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November 2005

A question about a finer point of Pope Leo’s declaration on water baptism

November 23, 2005

Thank you for your question, which is a good one.  It involves a subtle, but important point.  Pope Leo the Great’s dogmatic teaching that the Spirit of Sanctification, the Blood of Redemption and the Water of Baptism are inseparable is on the topic of sanctification, not Baptism.  The three are inseparable in sanctification.  Notice that “sanctification by the Spirit” and purification from sin is what he is talking about.

Pope St. Leo the Great, dogmatic letter to Flavian, Council of Chalcedon, 451: “Let him heed what the blessed apostle Peter preaches, that sanctification by the Spirit is effected by the sprinkling of Christ’s blood (1 Pet. 1:2); and let him not skip over the same apostle’s words, knowing that you have been redeemed from the empty way of life you inherited from your fathers, not with corruptible gold and silver but by the precious blood of Jesus Christ, as of a lamb without stain or spot (1 Pet. 1:18).  Nor should he withstand the testimony of blessed John the apostle: and the blood of Jesus, the Son of God, purifies us from every sin (1 Jn. 1:7); and again, This is the victory which conquers the world, our faith.  Who is there who conquers the world save one who believes that Jesus is the Son of God?  It is He, Jesus Christ, who has come through water and blood, not in water only, but in water and blood.  And because the Spirit is truth, it is the Spirit who testifies.  For there are three who give testimony – Spirit and water and blood.  And the three are one.  (1 Jn. 5:4-8)  IN OTHER WORDS, THE SPIRIT OF SANCTIFICATION AND THE BLOOD OF REDEMPTION AND THE WATER OF BAPTISM.  THESE THREE ARE ONE AND REMAIN INDIVISIBLE.  NONE OF THEM IS SEPARABLE FROM ITS LINK WITH THE OTHERS.
Therefore, Pope Leo is declaring on the topic of “sanctification,” that is, when a person is actually justified or purified from the state of sin, that all three must be present.  When a person is not sanctified, this doesn’t apply (since sanctification by the Spirit – and a person being testified as just before God – is the topic and the context).  Thus, this doesn’t apply to when a heretic is validly baptized and receives no sanctification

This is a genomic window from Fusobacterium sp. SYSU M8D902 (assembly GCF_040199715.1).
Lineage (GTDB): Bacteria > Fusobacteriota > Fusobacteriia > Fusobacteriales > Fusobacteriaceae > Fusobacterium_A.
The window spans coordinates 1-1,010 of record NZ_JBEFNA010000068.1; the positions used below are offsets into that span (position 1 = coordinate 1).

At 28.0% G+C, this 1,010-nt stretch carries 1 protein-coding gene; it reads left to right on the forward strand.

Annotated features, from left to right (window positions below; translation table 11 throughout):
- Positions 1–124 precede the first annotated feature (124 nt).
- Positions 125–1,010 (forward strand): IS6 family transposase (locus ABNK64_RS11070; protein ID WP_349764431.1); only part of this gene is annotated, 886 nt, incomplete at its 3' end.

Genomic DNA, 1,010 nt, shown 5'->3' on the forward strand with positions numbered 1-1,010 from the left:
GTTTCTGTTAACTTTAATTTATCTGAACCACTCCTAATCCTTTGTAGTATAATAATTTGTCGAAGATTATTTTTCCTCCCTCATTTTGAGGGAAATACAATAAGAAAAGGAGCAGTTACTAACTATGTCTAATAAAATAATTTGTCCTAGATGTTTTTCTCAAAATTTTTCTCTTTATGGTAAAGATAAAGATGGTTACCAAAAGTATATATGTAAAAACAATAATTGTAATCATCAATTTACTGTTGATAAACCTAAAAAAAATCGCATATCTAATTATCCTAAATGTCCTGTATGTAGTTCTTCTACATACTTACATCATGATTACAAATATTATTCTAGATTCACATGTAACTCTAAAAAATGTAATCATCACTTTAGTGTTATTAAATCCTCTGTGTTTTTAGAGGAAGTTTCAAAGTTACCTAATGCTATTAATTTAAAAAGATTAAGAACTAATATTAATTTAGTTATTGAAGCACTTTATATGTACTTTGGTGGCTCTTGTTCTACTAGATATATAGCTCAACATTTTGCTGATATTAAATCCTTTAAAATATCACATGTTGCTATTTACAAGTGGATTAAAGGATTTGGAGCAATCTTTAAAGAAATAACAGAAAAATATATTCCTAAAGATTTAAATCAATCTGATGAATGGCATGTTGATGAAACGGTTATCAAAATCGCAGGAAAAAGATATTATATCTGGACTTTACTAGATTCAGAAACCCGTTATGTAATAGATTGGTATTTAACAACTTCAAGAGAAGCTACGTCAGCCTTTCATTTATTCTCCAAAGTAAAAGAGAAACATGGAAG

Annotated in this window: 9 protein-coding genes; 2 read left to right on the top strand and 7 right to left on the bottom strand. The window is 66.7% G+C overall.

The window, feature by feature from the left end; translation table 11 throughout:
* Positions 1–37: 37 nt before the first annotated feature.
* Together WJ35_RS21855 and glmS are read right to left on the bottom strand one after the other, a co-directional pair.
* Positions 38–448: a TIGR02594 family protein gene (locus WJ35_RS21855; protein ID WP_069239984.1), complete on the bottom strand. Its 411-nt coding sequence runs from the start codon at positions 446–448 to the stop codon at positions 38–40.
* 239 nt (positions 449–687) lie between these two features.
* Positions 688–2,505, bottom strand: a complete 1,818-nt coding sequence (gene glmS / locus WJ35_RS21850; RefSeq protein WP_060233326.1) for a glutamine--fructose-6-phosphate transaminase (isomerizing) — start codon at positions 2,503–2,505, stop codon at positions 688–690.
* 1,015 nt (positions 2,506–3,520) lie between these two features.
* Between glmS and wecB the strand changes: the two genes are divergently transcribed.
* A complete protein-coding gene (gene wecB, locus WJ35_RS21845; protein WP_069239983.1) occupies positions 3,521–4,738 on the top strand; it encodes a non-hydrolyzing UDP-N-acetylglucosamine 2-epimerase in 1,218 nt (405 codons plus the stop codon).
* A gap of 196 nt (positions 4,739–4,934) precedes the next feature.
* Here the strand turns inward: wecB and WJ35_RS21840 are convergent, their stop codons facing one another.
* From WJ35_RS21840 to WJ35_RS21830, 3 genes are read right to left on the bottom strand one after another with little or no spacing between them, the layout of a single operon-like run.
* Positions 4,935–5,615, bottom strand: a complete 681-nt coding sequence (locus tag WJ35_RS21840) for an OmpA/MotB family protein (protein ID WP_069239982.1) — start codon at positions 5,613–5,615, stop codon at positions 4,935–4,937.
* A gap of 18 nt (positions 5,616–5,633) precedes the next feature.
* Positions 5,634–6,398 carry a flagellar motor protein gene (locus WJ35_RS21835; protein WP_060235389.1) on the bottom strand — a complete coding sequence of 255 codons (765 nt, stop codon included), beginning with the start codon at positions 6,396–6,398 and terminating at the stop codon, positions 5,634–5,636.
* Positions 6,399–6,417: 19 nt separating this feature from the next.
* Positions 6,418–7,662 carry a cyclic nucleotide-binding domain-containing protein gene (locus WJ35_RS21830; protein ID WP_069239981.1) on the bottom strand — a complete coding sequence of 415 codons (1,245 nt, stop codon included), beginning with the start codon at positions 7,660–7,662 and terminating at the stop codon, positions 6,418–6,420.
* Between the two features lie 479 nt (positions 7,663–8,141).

Pope St. Gregory the Great, Quia charitati, June 22, 601: “From the ancient institution of the Fathers we have learned that those who are baptized in the name of the Trinity, although amid heresy, whenever they return to holy Church, may be recalled to the bosom of their mother the Church either with the anointing of chrism, or the imposition of hands, or with a profession of faith alone…because the holy baptism, which they received among the heretics, at that time restores the power of cleansing in them when they have been united to the holy faith and the heart of the universal Church.” (Denz. 249)
In the case of heretics who are validly baptized, they receive a valid baptism, but are not justified.  It is when they return to the true faith (and remove the impediment of their heresy) that they receive the remission of sins, as Pope Gregory the Great teaches.  But at the moment when they return to the true faith and remove the impediment of their heresy and therefore receive the remission of sins, all three are present, as they must be: the spirit which justifies them, the Blood which washes their souls, and the water of baptism which they already received.  They cannot be sanctified/justified without having all three, which is just the opposite of the theory of baptism of desire.  Notice that Gregory the Great says that it is the holy baptism which they received which restores this power of justifying in the heretics when they return to the Church.  It is by virtue of the baptism already received that the Blood of Christ can operate to cleanse and the spirit to justify.  Whenever anyone is sanctified/justified from the state of original sin, they must have all three: the spirit of sanctification, the Blood of Redemption and the water of baptism.  These are the three witnesses which must be present to testify that a person is justified from sin. [mhfmvid id="jLKQAi7e8Bk" title="The Latin Text of the Oldest Surviving Papal Decree Rejects “Baptism of Desire”" quality="mqdefault" url=""]